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Aspartylglucosaminuria is a condition that primarily affects mental functioning and movement. This conditions worsens over time. Infants with aspartylglucosaminuria appear healthy at birth, and development is typically normal throughout early childhood. Around the age of 2 or 3, affected children usually begin to have delayed speech, mild intellectual disability, and problems coordinating movements. Other features that develop in childhood include respiratory infections, a protrusion of organs through gaps in muscles (hernia), and a growth spurt resulting in a large head size (macrocephaly).

Intellectual disability and movement problems worsen in adolescence. Most people with this disorder lose much of the speech they have learned, and affected adults usually have only a few words in their vocabulary. Adults with aspartylglucosaminuria often have psychological disorders and may develop seizures.

People with aspartylglucosaminuria may also have bones that become progressively weak and prone to fracture (osteoporosis), an unusually large range of joint movement (hypermobility), and loose skin. Affected individuals tend to have a characteristic facial appearance that includes widely spaced eyes (ocular hypertelorism), small ears, and full lips. The nose is short and broad and the face is usually square-shaped. They often have poor oral health, including infections and gum disease (gingivitis). Children with this condition may be tall for their age, but lack of a growth spurt in puberty typically causes adults to be short with a small head size (microcephaly). Individuals with aspartylglucosaminuria usually survive into mid-adulthood.


In Finland, it is estimated that 1 to 3 individuals are born with aspartylglucosaminuria each year. This condition is less common outside of Finland, but the incidence is unknown.


Variants (also known as mutations) in the AGA gene cause aspartylglucosaminuria. The AGA gene provides instructions for producing an enzyme called aspartylglucosaminidase. This enzyme is active in lysosomes, which are structures inside cells that act as recycling centers. Within lysosomes, the enzyme helps break down complex chains of sugar molecules (oligosaccharides) attached to certain proteins (glycoproteins).

AGA gene variants result in a lack (deficiency) of the aspartylglucosaminidase enzyme in lysosomes, preventing the normal breakdown of glycoproteins. As a result, glycoproteins can build up within the lysosomes. Excess glycoproteins disrupt the normal functions of the cell and can result in cell death. A buildup of glycoproteins seems to particularly affect nerve cells in the brain; loss of these cells causes many of the signs and symptoms of aspartylglucosaminuria.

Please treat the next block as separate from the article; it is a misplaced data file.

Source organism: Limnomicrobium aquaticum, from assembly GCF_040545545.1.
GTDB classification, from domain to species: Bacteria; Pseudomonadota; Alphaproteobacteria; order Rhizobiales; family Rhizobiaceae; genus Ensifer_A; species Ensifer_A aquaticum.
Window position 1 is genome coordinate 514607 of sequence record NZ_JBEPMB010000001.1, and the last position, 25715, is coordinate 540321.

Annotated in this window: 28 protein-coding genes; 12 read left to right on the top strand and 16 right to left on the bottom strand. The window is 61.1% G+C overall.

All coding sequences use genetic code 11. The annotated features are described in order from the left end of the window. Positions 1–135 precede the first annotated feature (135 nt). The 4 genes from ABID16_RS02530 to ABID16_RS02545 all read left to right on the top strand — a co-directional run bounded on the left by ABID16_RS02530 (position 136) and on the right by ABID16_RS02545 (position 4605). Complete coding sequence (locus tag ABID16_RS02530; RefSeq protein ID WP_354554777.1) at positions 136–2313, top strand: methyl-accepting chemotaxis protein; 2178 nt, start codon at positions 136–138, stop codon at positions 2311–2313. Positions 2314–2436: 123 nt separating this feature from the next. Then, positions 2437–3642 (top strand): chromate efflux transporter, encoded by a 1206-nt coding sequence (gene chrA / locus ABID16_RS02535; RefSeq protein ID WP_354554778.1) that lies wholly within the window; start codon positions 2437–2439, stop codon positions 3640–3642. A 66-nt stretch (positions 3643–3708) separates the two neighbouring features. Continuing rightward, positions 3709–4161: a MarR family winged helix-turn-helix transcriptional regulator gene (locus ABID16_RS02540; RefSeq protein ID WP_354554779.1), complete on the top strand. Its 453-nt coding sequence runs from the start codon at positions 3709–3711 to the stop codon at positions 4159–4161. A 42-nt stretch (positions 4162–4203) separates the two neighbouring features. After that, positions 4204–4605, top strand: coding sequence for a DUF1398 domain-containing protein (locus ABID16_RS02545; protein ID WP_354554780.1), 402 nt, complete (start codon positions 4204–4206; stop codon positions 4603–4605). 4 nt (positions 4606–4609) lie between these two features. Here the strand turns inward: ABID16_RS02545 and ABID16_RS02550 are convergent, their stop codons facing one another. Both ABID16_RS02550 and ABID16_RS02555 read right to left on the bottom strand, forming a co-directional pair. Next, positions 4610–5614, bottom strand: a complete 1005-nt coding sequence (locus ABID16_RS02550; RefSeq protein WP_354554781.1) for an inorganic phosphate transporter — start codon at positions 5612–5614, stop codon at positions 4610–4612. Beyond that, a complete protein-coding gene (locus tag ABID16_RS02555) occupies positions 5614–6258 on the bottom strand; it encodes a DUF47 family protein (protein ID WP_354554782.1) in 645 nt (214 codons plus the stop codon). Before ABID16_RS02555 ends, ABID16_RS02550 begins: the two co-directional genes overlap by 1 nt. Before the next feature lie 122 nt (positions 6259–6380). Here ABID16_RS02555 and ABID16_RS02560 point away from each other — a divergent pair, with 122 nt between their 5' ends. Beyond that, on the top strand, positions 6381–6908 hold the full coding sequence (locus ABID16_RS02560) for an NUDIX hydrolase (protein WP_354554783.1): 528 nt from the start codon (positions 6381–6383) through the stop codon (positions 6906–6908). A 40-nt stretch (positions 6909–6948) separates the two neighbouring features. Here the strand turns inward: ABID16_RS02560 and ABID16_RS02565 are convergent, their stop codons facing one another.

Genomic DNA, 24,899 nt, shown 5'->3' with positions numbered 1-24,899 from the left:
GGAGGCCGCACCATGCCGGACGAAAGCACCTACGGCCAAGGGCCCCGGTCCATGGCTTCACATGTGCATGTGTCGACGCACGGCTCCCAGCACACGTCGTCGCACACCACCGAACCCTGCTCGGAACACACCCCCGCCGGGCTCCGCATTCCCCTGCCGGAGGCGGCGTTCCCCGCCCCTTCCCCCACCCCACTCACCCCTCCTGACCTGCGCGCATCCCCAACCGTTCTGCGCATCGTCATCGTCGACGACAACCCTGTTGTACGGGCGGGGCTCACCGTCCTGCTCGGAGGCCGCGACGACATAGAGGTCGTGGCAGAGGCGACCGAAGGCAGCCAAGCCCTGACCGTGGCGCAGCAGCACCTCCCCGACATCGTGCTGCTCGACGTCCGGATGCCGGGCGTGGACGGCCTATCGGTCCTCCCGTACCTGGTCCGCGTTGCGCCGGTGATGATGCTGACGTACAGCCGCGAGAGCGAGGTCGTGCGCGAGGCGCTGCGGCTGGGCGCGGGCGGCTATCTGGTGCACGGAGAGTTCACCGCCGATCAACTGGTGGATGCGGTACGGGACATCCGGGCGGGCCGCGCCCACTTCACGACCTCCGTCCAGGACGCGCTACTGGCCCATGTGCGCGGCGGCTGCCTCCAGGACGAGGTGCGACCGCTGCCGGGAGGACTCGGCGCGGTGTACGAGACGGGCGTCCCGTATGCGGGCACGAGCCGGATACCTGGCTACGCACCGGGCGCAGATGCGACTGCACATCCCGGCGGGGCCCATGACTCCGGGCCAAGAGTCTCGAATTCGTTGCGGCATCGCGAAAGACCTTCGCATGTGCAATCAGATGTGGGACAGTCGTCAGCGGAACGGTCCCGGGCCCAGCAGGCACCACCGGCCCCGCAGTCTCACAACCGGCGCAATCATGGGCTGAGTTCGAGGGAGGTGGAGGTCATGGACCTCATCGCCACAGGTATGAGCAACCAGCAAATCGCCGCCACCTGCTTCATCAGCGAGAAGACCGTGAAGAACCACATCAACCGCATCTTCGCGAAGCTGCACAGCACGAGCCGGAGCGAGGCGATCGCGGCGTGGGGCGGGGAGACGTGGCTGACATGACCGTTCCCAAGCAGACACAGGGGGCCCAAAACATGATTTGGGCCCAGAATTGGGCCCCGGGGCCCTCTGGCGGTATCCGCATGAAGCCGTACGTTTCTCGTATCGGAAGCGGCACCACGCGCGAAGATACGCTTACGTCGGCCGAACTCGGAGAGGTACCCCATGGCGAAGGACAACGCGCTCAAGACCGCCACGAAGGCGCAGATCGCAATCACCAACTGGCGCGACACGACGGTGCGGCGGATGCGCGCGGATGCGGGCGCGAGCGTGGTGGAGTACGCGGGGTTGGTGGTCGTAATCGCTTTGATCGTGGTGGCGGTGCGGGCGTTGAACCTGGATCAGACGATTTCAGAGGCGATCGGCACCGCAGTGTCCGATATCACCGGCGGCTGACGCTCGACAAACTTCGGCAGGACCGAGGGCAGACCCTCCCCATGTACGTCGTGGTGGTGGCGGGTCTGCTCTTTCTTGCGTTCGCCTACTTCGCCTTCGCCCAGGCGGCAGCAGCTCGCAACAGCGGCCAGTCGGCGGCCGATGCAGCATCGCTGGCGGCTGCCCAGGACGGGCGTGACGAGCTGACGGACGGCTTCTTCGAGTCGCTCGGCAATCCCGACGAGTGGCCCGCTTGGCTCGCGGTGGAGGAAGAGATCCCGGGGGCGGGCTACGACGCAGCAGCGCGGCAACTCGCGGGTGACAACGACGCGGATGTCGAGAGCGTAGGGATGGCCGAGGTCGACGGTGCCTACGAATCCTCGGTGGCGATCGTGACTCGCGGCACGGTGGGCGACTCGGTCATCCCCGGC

This condition is inherited in an autosomal recessive pattern, which means both copies of the gene in each cell have variants. The parents of an individual with an autosomal recessive condition each carry one copy of the altered gene, but they typically do not show signs and symptoms of the condition.

Other Names for This Condition

  • AGA deficiency
  • Aspartylglucosamidase deficiency
  • Aspartylglucosaminidase deficiency
  • Aspartylglycosaminuria
  • Glycosylasparaginase deficiency

Additional Information & Resources

Genetic and Rare Diseases Information Center

Patient Support and Advocacy Resources

Clinical Trials

Catalog of Genes and Diseases from OMIM

Scientific Articles on PubMed


  • Aronson NN Jr. Aspartylglycosaminuria: biochemistry and molecular biology. Biochim Biophys Acta. 1999 Oct 8;1455(2-3):139-54. doi: 10.1016/s0925-4439(99)00076-9. Citation on PubMed
  • Arvio M, Mononen I. Aspartylglycosaminuria: a review. Orphanet J Rare Dis. 2016 Dec 1;11(1):162. doi: 10.1186/s13023-016-0544-6. Citation on PubMed
  • Arvio MA, Peippo MM, Arvio PJ, Kaariainen HA. Dysmorphic facial features in aspartylglucosaminuria patients and carriers. Clin Dysmorphol. 2004 Jan;13(1):11-5. doi: 10.1097/00019605-200401000-00003. Citation on PubMed
  • Goodspeed K, Feng C, Laine M, Lund TC. Aspartylglucosaminuria: Clinical Presentation and Potential Therapies. J Child Neurol. 2021 Apr;36(5):403-414. doi: 10.1177/0883073820980904. Epub 2021 Jan 13. Citation on PubMed
  • Saarela J, Laine M, Oinonen C, von Schantz C, Jalanko A, Rouvinen J, Peltonen L. Molecular pathogenesis of a disease: structural consequences of aspartylglucosaminuria mutations. Hum Mol Genet. 2001 Apr 15;10(9):983-95. doi: 10.1093/hmg/10.9.983. Citation on PubMed

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